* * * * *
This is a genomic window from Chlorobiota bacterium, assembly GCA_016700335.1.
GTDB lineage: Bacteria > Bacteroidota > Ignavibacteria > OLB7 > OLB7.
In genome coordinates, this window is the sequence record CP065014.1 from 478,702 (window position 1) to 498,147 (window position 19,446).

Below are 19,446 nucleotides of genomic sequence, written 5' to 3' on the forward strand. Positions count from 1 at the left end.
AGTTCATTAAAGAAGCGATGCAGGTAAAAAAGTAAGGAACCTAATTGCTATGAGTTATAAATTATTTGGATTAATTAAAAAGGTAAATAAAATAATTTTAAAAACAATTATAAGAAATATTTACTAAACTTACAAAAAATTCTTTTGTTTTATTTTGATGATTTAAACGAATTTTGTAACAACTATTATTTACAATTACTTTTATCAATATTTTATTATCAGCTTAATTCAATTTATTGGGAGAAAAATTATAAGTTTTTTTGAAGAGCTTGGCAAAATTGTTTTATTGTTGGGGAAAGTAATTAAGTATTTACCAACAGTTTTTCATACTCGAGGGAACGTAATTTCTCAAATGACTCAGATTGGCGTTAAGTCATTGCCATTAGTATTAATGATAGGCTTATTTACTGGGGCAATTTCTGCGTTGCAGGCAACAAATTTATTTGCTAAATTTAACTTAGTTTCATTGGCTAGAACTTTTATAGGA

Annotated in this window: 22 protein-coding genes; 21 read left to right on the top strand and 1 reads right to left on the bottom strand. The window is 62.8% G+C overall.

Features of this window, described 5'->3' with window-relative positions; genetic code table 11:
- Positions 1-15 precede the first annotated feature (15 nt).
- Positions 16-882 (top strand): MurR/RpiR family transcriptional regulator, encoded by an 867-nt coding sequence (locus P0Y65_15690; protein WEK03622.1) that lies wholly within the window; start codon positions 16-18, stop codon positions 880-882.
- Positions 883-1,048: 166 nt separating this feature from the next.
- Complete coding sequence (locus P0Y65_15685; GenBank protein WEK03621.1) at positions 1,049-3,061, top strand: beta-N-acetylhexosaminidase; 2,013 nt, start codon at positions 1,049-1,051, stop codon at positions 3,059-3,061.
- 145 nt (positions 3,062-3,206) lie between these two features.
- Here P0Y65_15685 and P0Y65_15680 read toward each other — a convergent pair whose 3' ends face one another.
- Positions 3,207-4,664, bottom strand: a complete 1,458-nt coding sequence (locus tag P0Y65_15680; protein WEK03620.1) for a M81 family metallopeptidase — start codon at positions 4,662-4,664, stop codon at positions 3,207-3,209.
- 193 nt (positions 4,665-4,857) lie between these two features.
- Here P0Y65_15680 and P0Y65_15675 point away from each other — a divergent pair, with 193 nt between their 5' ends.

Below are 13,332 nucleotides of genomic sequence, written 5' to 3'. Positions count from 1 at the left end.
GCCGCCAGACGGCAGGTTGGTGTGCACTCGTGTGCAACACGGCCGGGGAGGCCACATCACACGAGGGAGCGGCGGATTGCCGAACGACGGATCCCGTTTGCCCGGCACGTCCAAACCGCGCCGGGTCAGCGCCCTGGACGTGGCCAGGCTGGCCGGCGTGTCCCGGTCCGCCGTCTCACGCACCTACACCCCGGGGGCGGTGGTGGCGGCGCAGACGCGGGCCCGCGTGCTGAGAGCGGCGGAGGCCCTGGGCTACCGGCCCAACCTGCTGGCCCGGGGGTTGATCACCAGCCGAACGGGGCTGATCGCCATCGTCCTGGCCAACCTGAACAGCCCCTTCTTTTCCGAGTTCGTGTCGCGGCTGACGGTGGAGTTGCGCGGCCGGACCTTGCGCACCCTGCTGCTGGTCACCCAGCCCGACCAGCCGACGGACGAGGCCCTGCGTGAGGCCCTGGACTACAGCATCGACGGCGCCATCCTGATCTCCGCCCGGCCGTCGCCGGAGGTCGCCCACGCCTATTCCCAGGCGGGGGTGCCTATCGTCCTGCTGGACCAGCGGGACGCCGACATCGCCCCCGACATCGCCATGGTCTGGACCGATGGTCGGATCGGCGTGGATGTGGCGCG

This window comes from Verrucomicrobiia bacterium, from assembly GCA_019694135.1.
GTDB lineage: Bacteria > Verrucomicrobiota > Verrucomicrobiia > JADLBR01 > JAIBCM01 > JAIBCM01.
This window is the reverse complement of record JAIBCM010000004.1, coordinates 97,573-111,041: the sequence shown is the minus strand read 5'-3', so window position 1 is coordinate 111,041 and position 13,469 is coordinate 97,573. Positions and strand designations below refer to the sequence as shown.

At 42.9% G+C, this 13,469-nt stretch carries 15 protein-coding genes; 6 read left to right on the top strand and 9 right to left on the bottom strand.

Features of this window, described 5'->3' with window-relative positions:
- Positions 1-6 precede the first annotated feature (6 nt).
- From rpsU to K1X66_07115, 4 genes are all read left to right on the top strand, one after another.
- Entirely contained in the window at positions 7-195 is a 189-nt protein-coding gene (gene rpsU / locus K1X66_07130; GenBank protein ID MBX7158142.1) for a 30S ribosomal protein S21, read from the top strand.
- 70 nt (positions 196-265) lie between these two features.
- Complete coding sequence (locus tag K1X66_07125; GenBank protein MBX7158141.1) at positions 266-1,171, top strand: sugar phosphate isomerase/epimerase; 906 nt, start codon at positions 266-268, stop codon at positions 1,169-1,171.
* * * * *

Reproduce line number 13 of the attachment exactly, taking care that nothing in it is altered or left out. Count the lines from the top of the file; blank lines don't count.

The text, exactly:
- Here P0Y65_15685 and P0Y65_15680 read toward each other — a convergent pair whose 3' ends face one another.